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Introduction and Objectives
Nowadays one of the trendiest games is WORDLE, which consists of guessing a hidden word in six attempts. In each attempt the player will introduce a five-letter word and below this will appear clues to guess the hidden word. In case the player doesn’t guess in six words the correct one, the game will be over. The following project is based on this game.
In contrast to the traditional game that uses a colour code to represent whether the letter is contained in the word or if it is in the correct place, we will use a symbol-based code as it is detailed below:
- Dot (“.”): the letter is not in the hidden word.
- Underclass (“_”): the letter is in the hidden word but not in the correct position.
- Asterisk (“*”): the letter is in the hidden word and in the correct place.
Furthermore, the game will also have a time limit. We will select the difficulty using a potentiometer as follows.
- Easy level: 0V - 0.83V at 8 minutes
- Hard level: 0.83V – 4.17V at 4 minutes
- Extreme level: 4.17V – 5V at 2 minutes
8 LEDs from the MicrochipTM Mechatronics Development board will turn off as time goes by. For example, in an extreme level, a LED will turn off every 15 seconds. In case all LEDs are off before finding the hidden word the game will be over and the player loses the game.
If the player guesses the word in six attempts or less and within the set time, the game is finished and the player wins. When this happens, a melody will sound through a piezo-buzzer as a sign of success.
Connections to the Microcontroller
The components needed to develop the project are the following:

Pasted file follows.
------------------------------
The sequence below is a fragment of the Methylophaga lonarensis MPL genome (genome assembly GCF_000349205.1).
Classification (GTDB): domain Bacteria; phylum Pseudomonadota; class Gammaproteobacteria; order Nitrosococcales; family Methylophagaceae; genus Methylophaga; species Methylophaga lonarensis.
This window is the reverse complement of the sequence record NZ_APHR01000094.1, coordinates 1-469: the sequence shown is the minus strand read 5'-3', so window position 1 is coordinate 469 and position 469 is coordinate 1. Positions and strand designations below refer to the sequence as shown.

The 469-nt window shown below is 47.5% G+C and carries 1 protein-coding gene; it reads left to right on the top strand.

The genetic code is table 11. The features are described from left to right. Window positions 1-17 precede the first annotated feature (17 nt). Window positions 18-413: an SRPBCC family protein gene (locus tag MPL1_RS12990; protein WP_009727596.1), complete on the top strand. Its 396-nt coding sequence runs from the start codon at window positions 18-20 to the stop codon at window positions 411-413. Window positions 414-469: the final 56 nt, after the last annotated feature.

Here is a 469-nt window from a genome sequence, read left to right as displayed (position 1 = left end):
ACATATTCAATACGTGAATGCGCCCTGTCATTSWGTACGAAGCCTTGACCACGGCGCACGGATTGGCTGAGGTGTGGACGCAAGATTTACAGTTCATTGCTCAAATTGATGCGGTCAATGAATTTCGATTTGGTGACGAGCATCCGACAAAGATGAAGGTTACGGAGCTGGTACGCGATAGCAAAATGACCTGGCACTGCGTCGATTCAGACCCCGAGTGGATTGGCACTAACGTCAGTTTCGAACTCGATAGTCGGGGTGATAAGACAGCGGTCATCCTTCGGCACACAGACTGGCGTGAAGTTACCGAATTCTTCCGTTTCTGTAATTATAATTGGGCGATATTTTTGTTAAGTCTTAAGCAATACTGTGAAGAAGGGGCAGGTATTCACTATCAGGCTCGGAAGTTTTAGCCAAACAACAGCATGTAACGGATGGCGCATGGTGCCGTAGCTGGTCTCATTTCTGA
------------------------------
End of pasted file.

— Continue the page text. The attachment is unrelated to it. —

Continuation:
- PIC16F877A microcontroller from Microchip
- PICDEM 2 PLUS development board from Microchip
- PICDEM™ Mechatronics development board from Microchip
- USART module with Hercules program
- In-circuit debugger/programmer (ICD)
- Computer with MPLAB IDE software
The microcontroller has been programmed in C using MPLAB integrated development environment. The program code is attached at the end of the article.
The connections of the modules with the microcontroller are shown in Figure 1 below:
Figure 1. Microcontroller connections
Therefore, we have the following inputs and outputs:
- Analog input Potentiometer
- Digital input
- Digital output: Buzzer RC2 and LEDs PORTD
Figure 2. Circuit connection
Modules used and Configuration
The program that controls the hardware uses the following modules integrated into the microcontroller architecture: Timer0, Timer1, CCP2, CAD and USART:
In the initial configuration are defined the libraries to use htc.h, stdio.h, stdlib.h, usart.h; the frequency of the internal oscillator has been set to 4MHZ and finally the configuration used by the microcontroller has been included using the following config statement:
__CONFIG(WRT_OFF & WDTE_OFF & PWRTE_OFF & FOSC_XT & LVP_OFF)
RBO, TIMER0, CAD, CCP2 y USART are handled using interruptions. Thus, the corresponding interruptions have been enabled in the INTCON, PIE1 and PIE2 registers.
Below are the global variables used in the program sorted by types
CHAR: this type of variable is used to store dimension 5 vectors with different functions.
- palabra: stores the hidden word
- jugador: stores the Word introduced by the player
- simbolos: stores symbols that indicate the game tracks
- pot: stores input value of potentiometer (analogue)
INT: Variables of this type are counters and signalers in loops.
- cont,cont1,cont: are employed to count the time in the interruption of the Timer0